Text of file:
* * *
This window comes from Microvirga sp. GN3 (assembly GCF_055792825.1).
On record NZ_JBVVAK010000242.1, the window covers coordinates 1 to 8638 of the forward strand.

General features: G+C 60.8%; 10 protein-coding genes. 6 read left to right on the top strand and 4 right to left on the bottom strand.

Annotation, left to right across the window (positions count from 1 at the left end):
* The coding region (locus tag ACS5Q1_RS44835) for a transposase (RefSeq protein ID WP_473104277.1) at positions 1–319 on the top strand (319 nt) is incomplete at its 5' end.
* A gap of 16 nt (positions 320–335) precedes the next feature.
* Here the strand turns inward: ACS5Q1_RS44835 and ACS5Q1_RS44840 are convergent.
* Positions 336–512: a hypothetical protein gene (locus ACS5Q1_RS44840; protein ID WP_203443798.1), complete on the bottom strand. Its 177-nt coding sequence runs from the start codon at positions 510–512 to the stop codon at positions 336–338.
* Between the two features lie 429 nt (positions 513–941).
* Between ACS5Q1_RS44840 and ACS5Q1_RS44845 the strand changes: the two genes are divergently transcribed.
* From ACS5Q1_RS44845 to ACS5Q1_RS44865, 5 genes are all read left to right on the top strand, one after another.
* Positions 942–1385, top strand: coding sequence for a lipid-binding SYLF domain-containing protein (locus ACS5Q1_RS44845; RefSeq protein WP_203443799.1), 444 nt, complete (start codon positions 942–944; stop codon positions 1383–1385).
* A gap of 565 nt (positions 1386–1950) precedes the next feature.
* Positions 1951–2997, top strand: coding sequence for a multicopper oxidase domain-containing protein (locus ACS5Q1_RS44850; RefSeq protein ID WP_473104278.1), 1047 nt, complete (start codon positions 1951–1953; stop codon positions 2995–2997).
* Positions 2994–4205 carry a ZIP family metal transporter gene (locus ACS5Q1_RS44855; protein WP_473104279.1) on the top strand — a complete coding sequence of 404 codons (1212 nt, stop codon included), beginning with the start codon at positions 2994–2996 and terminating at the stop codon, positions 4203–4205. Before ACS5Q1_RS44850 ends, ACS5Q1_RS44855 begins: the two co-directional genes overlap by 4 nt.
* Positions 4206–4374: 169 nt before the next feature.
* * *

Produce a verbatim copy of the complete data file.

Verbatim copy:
This window comes from Microvirga sp. GN3 (assembly GCF_055792825.1).
On record NZ_JBVVAK010000242.1, the window covers coordinates 1 to 8638 of the forward strand.

General features: G+C 60.8%; 10 protein-coding genes. 6 read left to right on the top strand and 4 right to left on the bottom strand.

Annotation, left to right across the window (positions count from 1 at the left end):
* The coding region (locus tag ACS5Q1_RS44835) for a transposase (RefSeq protein ID WP_473104277.1) at positions 1–319 on the top strand (319 nt) is incomplete at its 5' end.
* A gap of 16 nt (positions 320–335) precedes the next feature.
* Here the strand turns inward: ACS5Q1_RS44835 and ACS5Q1_RS44840 are convergent.
* Positions 336–512: a hypothetical protein gene (locus ACS5Q1_RS44840; protein ID WP_203443798.1), complete on the bottom strand. Its 177-nt coding sequence runs from the start codon at positions 510–512 to the stop codon at positions 336–338.
* Between the two features lie 429 nt (positions 513–941).
* Between ACS5Q1_RS44840 and ACS5Q1_RS44845 the strand changes: the two genes are divergently transcribed.
* From ACS5Q1_RS44845 to ACS5Q1_RS44865, 5 genes are all read left to right on the top strand, one after another.
* Positions 942–1385, top strand: coding sequence for a lipid-binding SYLF domain-containing protein (locus ACS5Q1_RS44845; RefSeq protein WP_203443799.1), 444 nt, complete (start codon positions 942–944; stop codon positions 1383–1385).
* A gap of 565 nt (positions 1386–1950) precedes the next feature.
* Positions 1951–2997, top strand: coding sequence for a multicopper oxidase domain-containing protein (locus ACS5Q1_RS44850; RefSeq protein ID WP_473104278.1), 1047 nt, complete (start codon positions 1951–1953; stop codon positions 2995–2997).
* Positions 2994–4205 carry a ZIP family metal transporter gene (locus ACS5Q1_RS44855; protein WP_473104279.1) on the top strand — a complete coding sequence of 404 codons (1212 nt, stop codon included), beginning with the start codon at positions 2994–2996 and terminating at the stop codon, positions 4203–4205. Before ACS5Q1_RS44850 ends, ACS5Q1_RS44855 begins: the two co-directional genes overlap by 4 nt.
* Positions 4206–4374: 169 nt before the next feature.